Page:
Tuesday, 24 February 2015

Modern Skirmish Gaming

After an enforced break caused by the usual clashes of work or family commitments, my regular gaming partner Craig and I were finally able to meet up for a game. We decided upon a game set in his fictional African country of N'Bote using the recently published free rules from Spectre Miniatures. I had played the Beta rules before and since then they have undergone quite a re-write according to Craig. They were fun to play first time round but lacked a certain something as I won the game easily without really having to do anything. So I approached the game with an open mind. As usual Craig had set up a lovely table with plenty of cover, but as I took the camera out the batteries died on me. Fortunately Craig has put up an AAR on his Blog, so you can see how the game unfolded there.

So how did I find the game? Well it was very easy to pick up again and had certainly improved over the last game. As usual we made a few mistakes with the rules, which in retrospect favoured my Militia forces. This did not take anything away from the game which had a certain cinematic feel about it, but with plenty of challenges for both sides in how best to use their troops. Actually having a printed rulebook to hand rather than a pdf. on a tablet etc made a huge difference as we were both able to read the rules at the same time as we went along. We both felt that the lack of spotting rules needed to be addressed, but some house rules should easily work to fix this. All-in-all a nice little ruleset that gives a fun and action packed game without constant reference to tables or the need to different die etc. I'd highly recommend that you download the free rules from the Spectre Miniatures website and have a look for your selves.

Post game Craig and I had our usual chat and one topic that cropped up was the current number of rulesets that deal with modern skirmish wargaming, mainly set in Iraq and Afghanistan. Now neither of these settings appeal to me, probably because the conflicts are too current for my taste and in game terms I don't find the scenarios that interesting. We both tried 'Ambush Alley' a few years ago and despite the rules being beautifully presented, they were awful to play and the scenarios varied in quality to say the least.

I've heard of 'Skirmish Sangin' by RadioDishDash, but as mentioned the setting doesn't float my boat. I invested in 'No End In Sight' by Nordic Weasel Games late last year as they seemed an interesting set of rules but importantly come with a very well thought out campaign system. Currently I enjoy playing linked narrative campaigns, either solo or as with Craig's N'Bote one, dipping in and out as time permits. I believe Craig is using this system for his campaign, but stand to be corrected.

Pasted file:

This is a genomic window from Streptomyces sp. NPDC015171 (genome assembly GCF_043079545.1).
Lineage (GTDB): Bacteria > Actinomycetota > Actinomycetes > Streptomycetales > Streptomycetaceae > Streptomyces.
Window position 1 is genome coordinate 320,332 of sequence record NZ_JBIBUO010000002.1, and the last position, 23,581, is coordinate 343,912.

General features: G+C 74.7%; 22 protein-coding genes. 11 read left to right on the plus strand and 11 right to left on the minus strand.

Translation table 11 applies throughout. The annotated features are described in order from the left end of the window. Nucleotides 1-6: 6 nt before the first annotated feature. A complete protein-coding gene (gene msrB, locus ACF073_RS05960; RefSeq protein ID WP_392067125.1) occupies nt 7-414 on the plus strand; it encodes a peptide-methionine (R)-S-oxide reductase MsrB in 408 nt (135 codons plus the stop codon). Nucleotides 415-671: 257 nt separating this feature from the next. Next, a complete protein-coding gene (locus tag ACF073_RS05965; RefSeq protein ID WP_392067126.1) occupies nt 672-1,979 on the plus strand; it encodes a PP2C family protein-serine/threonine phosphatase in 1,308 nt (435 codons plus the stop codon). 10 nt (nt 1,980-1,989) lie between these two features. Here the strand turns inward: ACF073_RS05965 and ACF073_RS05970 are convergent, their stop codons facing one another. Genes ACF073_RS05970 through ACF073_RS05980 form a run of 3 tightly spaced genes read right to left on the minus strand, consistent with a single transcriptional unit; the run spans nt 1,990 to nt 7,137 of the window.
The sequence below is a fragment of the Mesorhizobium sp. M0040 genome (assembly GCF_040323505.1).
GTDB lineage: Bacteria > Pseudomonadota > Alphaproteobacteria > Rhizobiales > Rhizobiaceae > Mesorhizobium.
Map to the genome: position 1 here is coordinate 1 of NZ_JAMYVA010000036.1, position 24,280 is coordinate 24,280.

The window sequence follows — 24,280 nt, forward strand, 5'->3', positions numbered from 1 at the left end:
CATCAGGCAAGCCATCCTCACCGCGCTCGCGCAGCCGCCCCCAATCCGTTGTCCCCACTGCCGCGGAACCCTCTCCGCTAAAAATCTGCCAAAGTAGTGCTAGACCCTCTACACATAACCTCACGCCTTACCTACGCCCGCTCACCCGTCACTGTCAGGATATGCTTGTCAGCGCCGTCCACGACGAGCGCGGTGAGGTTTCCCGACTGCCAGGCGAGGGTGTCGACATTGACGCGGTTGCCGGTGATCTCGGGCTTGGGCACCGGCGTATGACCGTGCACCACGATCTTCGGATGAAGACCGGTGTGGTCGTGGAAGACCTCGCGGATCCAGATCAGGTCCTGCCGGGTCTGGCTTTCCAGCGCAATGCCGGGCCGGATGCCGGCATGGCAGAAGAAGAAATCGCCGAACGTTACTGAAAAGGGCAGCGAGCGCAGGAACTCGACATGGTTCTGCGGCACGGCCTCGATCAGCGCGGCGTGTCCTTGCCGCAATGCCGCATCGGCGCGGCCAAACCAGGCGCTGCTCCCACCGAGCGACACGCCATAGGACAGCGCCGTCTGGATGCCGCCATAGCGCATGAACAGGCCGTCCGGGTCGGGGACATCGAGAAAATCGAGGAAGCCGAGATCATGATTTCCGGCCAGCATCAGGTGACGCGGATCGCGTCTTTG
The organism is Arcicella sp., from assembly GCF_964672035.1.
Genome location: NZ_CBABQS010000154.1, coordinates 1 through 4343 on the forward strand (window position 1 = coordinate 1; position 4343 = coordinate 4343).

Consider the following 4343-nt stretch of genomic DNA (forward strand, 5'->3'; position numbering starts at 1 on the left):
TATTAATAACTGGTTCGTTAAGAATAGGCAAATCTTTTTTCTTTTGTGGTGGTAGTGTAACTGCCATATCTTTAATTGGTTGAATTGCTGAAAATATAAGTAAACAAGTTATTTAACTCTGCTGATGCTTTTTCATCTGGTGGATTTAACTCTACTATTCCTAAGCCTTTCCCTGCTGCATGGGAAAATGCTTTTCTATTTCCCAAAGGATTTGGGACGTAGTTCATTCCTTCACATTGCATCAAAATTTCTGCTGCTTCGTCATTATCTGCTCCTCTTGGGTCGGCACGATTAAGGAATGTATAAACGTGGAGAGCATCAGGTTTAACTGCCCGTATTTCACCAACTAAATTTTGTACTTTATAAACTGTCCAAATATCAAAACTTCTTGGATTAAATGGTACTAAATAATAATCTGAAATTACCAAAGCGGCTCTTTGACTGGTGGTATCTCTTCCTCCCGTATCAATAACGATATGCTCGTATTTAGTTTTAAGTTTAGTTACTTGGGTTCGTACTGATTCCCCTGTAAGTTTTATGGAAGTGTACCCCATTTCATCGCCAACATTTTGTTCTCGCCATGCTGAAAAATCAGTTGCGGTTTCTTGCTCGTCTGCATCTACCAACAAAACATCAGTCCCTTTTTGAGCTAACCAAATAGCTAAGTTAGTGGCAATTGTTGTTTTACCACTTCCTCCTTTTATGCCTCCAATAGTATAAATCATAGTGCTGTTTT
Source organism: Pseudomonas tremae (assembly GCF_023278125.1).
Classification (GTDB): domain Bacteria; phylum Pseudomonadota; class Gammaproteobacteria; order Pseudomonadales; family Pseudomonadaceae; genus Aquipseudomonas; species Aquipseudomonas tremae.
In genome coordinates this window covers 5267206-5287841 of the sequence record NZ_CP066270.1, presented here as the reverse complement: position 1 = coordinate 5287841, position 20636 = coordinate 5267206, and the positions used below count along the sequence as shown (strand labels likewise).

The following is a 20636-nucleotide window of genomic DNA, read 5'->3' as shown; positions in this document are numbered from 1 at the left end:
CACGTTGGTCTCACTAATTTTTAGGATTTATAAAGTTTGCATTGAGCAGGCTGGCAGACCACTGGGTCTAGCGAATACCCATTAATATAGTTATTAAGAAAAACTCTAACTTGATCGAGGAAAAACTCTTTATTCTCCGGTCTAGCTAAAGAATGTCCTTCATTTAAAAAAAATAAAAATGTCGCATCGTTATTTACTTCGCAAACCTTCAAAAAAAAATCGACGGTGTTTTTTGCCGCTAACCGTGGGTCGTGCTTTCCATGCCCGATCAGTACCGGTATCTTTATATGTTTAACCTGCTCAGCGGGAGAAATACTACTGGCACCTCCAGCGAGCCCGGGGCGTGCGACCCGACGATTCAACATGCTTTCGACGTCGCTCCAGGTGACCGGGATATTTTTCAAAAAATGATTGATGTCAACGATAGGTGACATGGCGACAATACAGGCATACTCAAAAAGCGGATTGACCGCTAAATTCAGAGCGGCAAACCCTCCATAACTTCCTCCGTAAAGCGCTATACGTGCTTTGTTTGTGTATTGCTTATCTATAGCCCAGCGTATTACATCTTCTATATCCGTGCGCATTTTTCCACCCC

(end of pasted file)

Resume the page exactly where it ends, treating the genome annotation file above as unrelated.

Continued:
I must be honest and find current African conflicts a little too close to home, given that I have a Nigerian wife, have lived in Nigeria and the current Boko Haram attacks have been rather too close for comfort at times to my in-laws. However I find Craig's setting to be one that I'm comfortable with and more convential as it were, without suicide bombers and IEDs, so something that would have happened in the '80s and '90s. Now these conflicts were brutal at times, make no mistake about it, but for me they are a period and setting that I'm comfortable to game. So much so that earlier in the year I bought some SAS and British Regulars from Empress Miniatures with the aim of joining in with the N'Bote campaign. I'm extremely tempted to buy some Militia as well but in all honesty I know that I simply won't have time to paint them.

I have yet to have a game of No End In Sight or have a proper read through of the rules, but from a quick glance they do look rather good. Of course the proof of the pudding will be in the eating. Either way, it is nice to have found what look like two good, if rather different rules sets for Modern skirmish wargames, not something I had been expecting to play this year to be honest. But then unexpected 'finds' such as this are one of the pleasures of this hobby of ours.


  1. Good posting Steve, I tried the Beta test but I to struggled with the lack of spotting and the fact that he who had the most guns seemed to win, however saying that we did not use the specialist rules.
    Have you tried At Close Quarters - They might be to your taste - figures tend to be pinned rather than killed, they struck the right balance for me, with militia often going to ground and then running away once to or three of their buddies are taken out.

    1. I'll stick with it for present and see how the house rules go re: spotting etc. Never heard of At Close Quarters, but No End In Sight has a similar feel by the sound of it, with figures supressed rather than killed. Still will check ACQ out just in case.